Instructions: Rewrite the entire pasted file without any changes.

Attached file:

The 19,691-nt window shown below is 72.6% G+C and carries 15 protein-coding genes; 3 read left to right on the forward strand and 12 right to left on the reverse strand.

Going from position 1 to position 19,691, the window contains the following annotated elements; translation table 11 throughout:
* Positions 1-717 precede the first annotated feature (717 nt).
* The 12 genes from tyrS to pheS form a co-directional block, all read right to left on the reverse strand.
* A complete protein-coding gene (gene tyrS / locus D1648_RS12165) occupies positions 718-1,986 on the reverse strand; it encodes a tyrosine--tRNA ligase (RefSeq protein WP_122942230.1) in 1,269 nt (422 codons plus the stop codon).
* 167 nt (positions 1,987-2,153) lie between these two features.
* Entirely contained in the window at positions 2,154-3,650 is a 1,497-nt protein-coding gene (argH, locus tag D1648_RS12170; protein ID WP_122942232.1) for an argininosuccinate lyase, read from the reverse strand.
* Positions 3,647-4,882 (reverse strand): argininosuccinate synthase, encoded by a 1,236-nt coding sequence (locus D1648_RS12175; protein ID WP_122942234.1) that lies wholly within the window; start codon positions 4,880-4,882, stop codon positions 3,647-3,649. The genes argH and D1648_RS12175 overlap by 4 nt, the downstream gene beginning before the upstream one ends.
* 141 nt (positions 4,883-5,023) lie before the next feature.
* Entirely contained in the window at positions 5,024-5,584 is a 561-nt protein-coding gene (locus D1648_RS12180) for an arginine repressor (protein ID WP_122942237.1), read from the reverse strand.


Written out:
The 19,691-nt window shown below is 72.6% G+C and carries 15 protein-coding genes; 3 read left to right on the forward strand and 12 right to left on the reverse strand.

Going from position 1 to position 19,691, the window contains the following annotated elements; translation table 11 throughout:
* Positions 1-717 precede the first annotated feature (717 nt).
* The 12 genes from tyrS to pheS form a co-directional block, all read right to left on the reverse strand.
* A complete protein-coding gene (gene tyrS / locus D1648_RS12165) occupies positions 718-1,986 on the reverse strand; it encodes a tyrosine--tRNA ligase (RefSeq protein WP_122942230.1) in 1,269 nt (422 codons plus the stop codon).
* 167 nt (positions 1,987-2,153) lie between these two features.
* Entirely contained in the window at positions 2,154-3,650 is a 1,497-nt protein-coding gene (argH, locus tag D1648_RS12170; protein ID WP_122942232.1) for an argininosuccinate lyase, read from the reverse strand.
* Positions 3,647-4,882 (reverse strand): argininosuccinate synthase, encoded by a 1,236-nt coding sequence (locus D1648_RS12175; protein ID WP_122942234.1) that lies wholly within the window; start codon positions 4,880-4,882, stop codon positions 3,647-3,649. The genes argH and D1648_RS12175 overlap by 4 nt, the downstream gene beginning before the upstream one ends.
* 141 nt (positions 4,883-5,023) lie before the next feature.
* Entirely contained in the window at positions 5,024-5,584 is a 561-nt protein-coding gene (locus D1648_RS12180) for an arginine repressor (protein ID WP_122942237.1), read from the reverse strand.